Lane notes that another key benefit of Sapphire is the ability to add a matte layer within many of the effects, such as Glint and Glow.
"Say I want to add a glow around a ship to give it an ominous sheen--to make it look like a large piece of metal floating in space--I can take that element as a whole and instead of having to key it and make a new layer, I can just make one little color corrector matte right onto the ship and then pipe in the Glow, and it will only affect the area that I've matted. This saves me the step of having to make a new layer and operator. I can then tweak the threshold parameter to indicate how much of the matte I want to be using, which gives me total control of the overall look and feel."
Lane has been using Sapphire for over a year, and has found that the intuitive UI and time-saving parameters have helped make the Zoic pipeline more efficient. "I can single-handedly get things done that would take numerous operators to finish without Sapphire."
With Sapphire Plug-ins, Zoic Studio's Lane Jolly is equipped with the multi-faceted visual effects he needs to create believable shots on Battlestar Galactica--a show where, as Lane puts it, the only "real" elements are the stars.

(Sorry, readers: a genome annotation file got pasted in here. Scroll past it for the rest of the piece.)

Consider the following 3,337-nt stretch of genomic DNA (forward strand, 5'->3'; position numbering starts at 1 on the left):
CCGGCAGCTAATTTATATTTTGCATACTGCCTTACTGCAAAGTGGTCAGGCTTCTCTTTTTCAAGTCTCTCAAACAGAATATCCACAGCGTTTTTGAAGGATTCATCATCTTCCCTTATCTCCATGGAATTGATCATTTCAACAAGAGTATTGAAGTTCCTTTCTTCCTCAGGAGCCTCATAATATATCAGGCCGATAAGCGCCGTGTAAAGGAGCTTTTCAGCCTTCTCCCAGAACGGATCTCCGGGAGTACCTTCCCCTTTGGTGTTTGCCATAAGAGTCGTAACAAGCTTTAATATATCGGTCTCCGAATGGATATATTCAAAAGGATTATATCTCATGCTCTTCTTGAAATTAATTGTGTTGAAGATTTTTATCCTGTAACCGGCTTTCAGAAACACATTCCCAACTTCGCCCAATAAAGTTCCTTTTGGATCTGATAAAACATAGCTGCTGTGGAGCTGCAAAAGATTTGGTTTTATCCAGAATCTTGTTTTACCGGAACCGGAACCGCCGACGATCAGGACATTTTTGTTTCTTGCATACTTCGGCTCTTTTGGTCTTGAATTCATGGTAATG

About GenArts, Inc.
Founded in 1996 in Cambridge, Mass., GenArts, Inc. is a premier provider of digital visual effects plug-ins for the film, broadcast and video industries. Their product, Sapphire Plug-ins, equips digital artists with a collection of over 175 state-of-the-art image processing and synthesis effects such as: Glows, EdgeRays, LensFlare, Lightning, FilmEffect, Warps and Textures. They seamlessly integrate into a number of editing and compositing systems such as: Adobe® After Effects® and Premiere® Pro; Apple® Final Cut Pro®, Shake® and Motion®; Avid® AVX Products; Autodesk’s® Discreet® Systems and Combustion®; Eyeon® Fusion®; Sony® XPRI®; and Quantel® generationQ.
Sapphire Plug-ins have become an industry standard for high-end visual effects creation by providing unrivaled image quality, a unique organic look, and ease of use. They have been used extensively in an array of television programs, music videos and feature films, including: The Chronicles of Narnia: The Lion, The Witch and The Wardrobe, The Lord of the Rings trilogy, Star Wars – Episode I, II and III, Spider-Man 1, 2 and 3, Sin City, The Matrix trilogy, Titanic, Lost, American Idol and CSI. Additional GenArts product information can be found at www.genarts.com.